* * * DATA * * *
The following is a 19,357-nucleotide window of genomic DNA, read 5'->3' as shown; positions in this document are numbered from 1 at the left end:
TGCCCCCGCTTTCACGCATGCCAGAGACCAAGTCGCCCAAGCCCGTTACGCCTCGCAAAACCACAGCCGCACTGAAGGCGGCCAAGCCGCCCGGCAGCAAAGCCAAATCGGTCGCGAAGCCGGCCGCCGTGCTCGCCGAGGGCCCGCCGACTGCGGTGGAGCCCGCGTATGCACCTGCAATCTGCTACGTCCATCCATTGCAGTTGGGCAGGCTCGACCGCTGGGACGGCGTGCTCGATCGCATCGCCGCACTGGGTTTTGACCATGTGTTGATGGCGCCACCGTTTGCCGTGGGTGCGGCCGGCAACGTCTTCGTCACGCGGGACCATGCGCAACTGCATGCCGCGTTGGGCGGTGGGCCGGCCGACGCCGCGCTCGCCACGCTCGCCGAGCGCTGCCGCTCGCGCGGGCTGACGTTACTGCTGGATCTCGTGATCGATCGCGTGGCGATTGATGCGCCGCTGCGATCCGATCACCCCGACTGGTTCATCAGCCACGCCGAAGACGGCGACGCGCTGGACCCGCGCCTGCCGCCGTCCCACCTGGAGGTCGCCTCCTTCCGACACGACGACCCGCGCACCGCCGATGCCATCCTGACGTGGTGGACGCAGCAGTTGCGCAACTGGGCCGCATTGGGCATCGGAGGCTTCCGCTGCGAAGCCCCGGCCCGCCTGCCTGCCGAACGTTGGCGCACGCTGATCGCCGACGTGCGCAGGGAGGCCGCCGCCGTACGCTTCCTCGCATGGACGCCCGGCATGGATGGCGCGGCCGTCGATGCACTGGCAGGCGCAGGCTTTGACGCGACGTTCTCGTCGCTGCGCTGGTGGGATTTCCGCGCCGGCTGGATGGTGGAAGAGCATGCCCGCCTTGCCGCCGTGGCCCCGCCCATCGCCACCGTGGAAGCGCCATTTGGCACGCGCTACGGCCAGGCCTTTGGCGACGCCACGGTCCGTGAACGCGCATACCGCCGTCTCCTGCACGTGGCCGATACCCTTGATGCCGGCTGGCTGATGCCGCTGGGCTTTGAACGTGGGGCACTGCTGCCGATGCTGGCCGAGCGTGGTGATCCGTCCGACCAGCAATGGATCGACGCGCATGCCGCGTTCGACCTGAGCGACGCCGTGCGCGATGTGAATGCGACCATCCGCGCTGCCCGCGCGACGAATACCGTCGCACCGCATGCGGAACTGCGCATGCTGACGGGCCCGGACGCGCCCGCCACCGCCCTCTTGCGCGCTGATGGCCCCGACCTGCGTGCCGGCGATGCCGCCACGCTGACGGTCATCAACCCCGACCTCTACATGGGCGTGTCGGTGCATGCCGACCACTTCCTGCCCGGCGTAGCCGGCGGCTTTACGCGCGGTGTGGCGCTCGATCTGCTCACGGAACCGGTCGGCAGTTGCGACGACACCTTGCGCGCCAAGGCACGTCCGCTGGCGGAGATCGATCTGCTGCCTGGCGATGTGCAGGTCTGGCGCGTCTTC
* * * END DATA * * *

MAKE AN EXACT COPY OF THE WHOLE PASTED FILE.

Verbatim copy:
The following is a 19,357-nucleotide window of genomic DNA, read 5'->3' as shown; positions in this document are numbered from 1 at the left end:
TGCCCCCGCTTTCACGCATGCCAGAGACCAAGTCGCCCAAGCCCGTTACGCCTCGCAAAACCACAGCCGCACTGAAGGCGGCCAAGCCGCCCGGCAGCAAAGCCAAATCGGTCGCGAAGCCGGCCGCCGTGCTCGCCGAGGGCCCGCCGACTGCGGTGGAGCCCGCGTATGCACCTGCAATCTGCTACGTCCATCCATTGCAGTTGGGCAGGCTCGACCGCTGGGACGGCGTGCTCGATCGCATCGCCGCACTGGGTTTTGACCATGTGTTGATGGCGCCACCGTTTGCCGTGGGTGCGGCCGGCAACGTCTTCGTCACGCGGGACCATGCGCAACTGCATGCCGCGTTGGGCGGTGGGCCGGCCGACGCCGCGCTCGCCACGCTCGCCGAGCGCTGCCGCTCGCGCGGGCTGACGTTACTGCTGGATCTCGTGATCGATCGCGTGGCGATTGATGCGCCGCTGCGATCCGATCACCCCGACTGGTTCATCAGCCACGCCGAAGACGGCGACGCGCTGGACCCGCGCCTGCCGCCGTCCCACCTGGAGGTCGCCTCCTTCCGACACGACGACCCGCGCACCGCCGATGCCATCCTGACGTGGTGGACGCAGCAGTTGCGCAACTGGGCCGCATTGGGCATCGGAGGCTTCCGCTGCGAAGCCCCGGCCCGCCTGCCTGCCGAACGTTGGCGCACGCTGATCGCCGACGTGCGCAGGGAGGCCGCCGCCGTACGCTTCCTCGCATGGACGCCCGGCATGGATGGCGCGGCCGTCGATGCACTGGCAGGCGCAGGCTTTGACGCGACGTTCTCGTCGCTGCGCTGGTGGGATTTCCGCGCCGGCTGGATGGTGGAAGAGCATGCCCGCCTTGCCGCCGTGGCCCCGCCCATCGCCACCGTGGAAGCGCCATTTGGCACGCGCTACGGCCAGGCCTTTGGCGACGCCACGGTCCGTGAACGCGCATACCGCCGTCTCCTGCACGTGGCCGATACCCTTGATGCCGGCTGGCTGATGCCGCTGGGCTTTGAACGTGGGGCACTGCTGCCGATGCTGGCCGAGCGTGGTGATCCGTCCGACCAGCAATGGATCGACGCGCATGCCGCGTTCGACCTGAGCGACGCCGTGCGCGATGTGAATGCGACCATCCGCGCTGCCCGCGCGACGAATACCGTCGCACCGCATGCGGAACTGCGCATGCTGACGGGCCCGGACGCGCCCGCCACCGCCCTCTTGCGCGCTGATGGCCCCGACCTGCGTGCCGGCGATGCCGCCACGCTGACGGTCATCAACCCCGACCTCTACATGGGCGTGTCGGTGCATGCCGACCACTTCCTGCCCGGCGTAGCCGGCGGCTTTACGCGCGGTGTGGCGCTCGATCTGCTCACGGAACCGGTCGGCAGTTGCGACGACACCTTGCGCGCCAAGGCACGTCCGCTGGCGGAGATCGATCTGCTGCCTGGCGATGTGCAGGTCTGGCGCGTCTTC